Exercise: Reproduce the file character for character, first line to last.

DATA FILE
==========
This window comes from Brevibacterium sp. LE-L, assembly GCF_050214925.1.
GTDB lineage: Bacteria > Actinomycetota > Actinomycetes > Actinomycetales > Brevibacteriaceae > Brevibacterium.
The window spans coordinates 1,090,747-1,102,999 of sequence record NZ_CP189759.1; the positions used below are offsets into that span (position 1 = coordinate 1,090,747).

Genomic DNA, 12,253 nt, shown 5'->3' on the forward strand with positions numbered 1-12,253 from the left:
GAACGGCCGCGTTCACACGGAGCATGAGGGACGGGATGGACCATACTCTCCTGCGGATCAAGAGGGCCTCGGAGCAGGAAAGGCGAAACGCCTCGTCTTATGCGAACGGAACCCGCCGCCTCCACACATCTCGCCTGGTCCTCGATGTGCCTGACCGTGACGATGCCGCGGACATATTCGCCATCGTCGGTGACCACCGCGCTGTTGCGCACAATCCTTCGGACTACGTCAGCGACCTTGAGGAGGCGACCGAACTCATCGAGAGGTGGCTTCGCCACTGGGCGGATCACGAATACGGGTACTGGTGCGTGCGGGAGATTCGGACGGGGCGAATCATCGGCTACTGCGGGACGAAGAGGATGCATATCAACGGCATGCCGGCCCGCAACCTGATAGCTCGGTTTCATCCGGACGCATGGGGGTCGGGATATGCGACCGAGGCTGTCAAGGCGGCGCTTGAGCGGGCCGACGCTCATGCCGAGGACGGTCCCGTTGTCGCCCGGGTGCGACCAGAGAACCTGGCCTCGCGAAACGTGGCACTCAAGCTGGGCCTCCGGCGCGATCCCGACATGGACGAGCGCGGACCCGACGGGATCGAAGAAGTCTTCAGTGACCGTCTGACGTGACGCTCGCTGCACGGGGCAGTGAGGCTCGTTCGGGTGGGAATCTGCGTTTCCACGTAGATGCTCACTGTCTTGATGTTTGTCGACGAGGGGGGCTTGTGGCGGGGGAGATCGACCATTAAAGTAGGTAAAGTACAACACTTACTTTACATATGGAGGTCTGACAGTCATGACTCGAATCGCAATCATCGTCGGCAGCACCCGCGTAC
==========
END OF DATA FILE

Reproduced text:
This window comes from Brevibacterium sp. LE-L, assembly GCF_050214925.1.
GTDB lineage: Bacteria > Actinomycetota > Actinomycetes > Actinomycetales > Brevibacteriaceae > Brevibacterium.
The window spans coordinates 1,090,747-1,102,999 of sequence record NZ_CP189759.1; the positions used below are offsets into that span (position 1 = coordinate 1,090,747).

Genomic DNA, 12,253 nt, shown 5'->3' on the forward strand with positions numbered 1-12,253 from the left:
GAACGGCCGCGTTCACACGGAGCATGAGGGACGGGATGGACCATACTCTCCTGCGGATCAAGAGGGCCTCGGAGCAGGAAAGGCGAAACGCCTCGTCTTATGCGAACGGAACCCGCCGCCTCCACACATCTCGCCTGGTCCTCGATGTGCCTGACCGTGACGATGCCGCGGACATATTCGCCATCGTCGGTGACCACCGCGCTGTTGCGCACAATCCTTCGGACTACGTCAGCGACCTTGAGGAGGCGACCGAACTCATCGAGAGGTGGCTTCGCCACTGGGCGGATCACGAATACGGGTACTGGTGCGTGCGGGAGATTCGGACGGGGCGAATCATCGGCTACTGCGGGACGAAGAGGATGCATATCAACGGCATGCCGGCCCGCAACCTGATAGCTCGGTTTCATCCGGACGCATGGGGGTCGGGATATGCGACCGAGGCTGTCAAGGCGGCGCTTGAGCGGGCCGACGCTCATGCCGAGGACGGTCCCGTTGTCGCCCGGGTGCGACCAGAGAACCTGGCCTCGCGAAACGTGGCACTCAAGCTGGGCCTCCGGCGCGATCCCGACATGGACGAGCGCGGACCCGACGGGATCGAAGAAGTCTTCAGTGACCGTCTGACGTGACGCTCGCTGCACGGGGCAGTGAGGCTCGTTCGGGTGGGAATCTGCGTTTCCACGTAGATGCTCACTGTCTTGATGTTTGTCGACGAGGGGGGCTTGTGGCGGGGGAGATCGACCATTAAAGTAGGTAAAGTACAACACTTACTTTACATATGGAGGTCTGACAGTCATGACTCGAATCGCAATCATCGTCGGCAGCACCCGCGTAC